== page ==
LES MISERABLES (Mirvish Productions/ Cameron Mackintosh). To November 5. 416-872-1212. See listings, page 87, for details. Rating: NNN Rating: NNN
Les Misérables , one of the defining mega-musicals of the 1980s, isn't the subtlest piece of work, but there's a reason why it's endured.
Based on Victor Hugo 's epic novel about class, crime and punishment in 19th-century France, the musical is clear and direct, with appealing (if two-dimensional) characters, a compelling cat-and-mouse chase plot and a handful of catchy melodies that pop up repeatedly during the work's three hours.
The touring production at the Princess of Wales until October 22 (it then moves to the Canon until November 5) is handsome and sturdy, and features one of the best performers you're ever likely to catch in the lead role.
As fugitive Jean Valjean, a man who's remade his life after being imprisoned for stealing a loaf of bread, Randal Keith has the requisite physical and vocal power, yet can also float those gentle high notes in a three-hanky song like Bring Him Home. It's no surprise producer Cameron Mackintosh chose Keith to play Valjean for the musical's final Broadway performance two and a half years ago.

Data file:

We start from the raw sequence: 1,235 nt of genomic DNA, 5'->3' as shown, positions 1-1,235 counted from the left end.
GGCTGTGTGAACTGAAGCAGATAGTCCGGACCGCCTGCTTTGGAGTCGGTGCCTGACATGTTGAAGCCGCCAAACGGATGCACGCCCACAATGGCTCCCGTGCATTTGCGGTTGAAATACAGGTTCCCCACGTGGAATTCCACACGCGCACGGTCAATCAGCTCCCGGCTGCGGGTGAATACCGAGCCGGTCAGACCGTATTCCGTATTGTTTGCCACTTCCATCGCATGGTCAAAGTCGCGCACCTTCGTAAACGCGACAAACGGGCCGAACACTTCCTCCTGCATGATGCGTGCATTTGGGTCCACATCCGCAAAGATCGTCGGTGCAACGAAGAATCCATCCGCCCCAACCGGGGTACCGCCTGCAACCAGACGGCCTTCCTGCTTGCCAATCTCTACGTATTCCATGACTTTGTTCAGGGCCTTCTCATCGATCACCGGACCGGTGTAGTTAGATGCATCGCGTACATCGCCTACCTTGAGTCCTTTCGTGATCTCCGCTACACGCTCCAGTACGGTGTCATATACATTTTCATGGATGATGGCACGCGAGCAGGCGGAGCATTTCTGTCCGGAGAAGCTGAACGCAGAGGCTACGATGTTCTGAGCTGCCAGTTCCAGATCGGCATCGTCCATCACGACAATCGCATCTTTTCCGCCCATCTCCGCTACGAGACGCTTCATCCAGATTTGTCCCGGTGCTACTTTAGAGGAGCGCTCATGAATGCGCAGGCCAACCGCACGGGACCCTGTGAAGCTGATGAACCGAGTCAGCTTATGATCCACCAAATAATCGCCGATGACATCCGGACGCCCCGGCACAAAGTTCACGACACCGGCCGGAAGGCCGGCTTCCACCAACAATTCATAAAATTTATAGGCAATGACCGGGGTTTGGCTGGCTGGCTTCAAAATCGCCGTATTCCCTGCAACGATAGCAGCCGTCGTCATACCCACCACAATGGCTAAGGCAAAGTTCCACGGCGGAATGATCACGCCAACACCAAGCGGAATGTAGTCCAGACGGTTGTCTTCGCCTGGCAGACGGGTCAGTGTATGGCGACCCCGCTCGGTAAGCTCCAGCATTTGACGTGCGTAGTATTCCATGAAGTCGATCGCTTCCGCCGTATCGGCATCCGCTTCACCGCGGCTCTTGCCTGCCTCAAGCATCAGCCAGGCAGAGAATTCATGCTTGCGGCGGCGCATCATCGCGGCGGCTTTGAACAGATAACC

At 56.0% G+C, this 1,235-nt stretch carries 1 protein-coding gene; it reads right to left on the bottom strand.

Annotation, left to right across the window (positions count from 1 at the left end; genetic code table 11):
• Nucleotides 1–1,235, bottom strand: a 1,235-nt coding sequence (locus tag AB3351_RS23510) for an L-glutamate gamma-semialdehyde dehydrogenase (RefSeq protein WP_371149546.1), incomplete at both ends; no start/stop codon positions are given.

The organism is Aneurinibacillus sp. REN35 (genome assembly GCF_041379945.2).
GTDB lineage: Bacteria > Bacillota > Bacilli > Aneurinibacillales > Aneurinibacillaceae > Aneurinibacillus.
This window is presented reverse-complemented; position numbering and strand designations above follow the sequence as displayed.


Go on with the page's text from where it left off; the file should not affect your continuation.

Keith's well matched by Robert Hunt , who more than lives up to his surname as Valjean's nemesis, the maniacal Inspector Javert.
Touring productions can get stale, the burnt-out performers simply hitting their marks. There's no evidence of that here, with especially good ensemble work from the idealistic student characters, who sing the impassioned, flag-waving lyrics with integrity.
Norman Large and Jennifer Butt (I'm sure they've heard the jokes) also stand out as the Thenardiers, the scavenging couple who remain the 20-year-old musical's most colourful, original creations.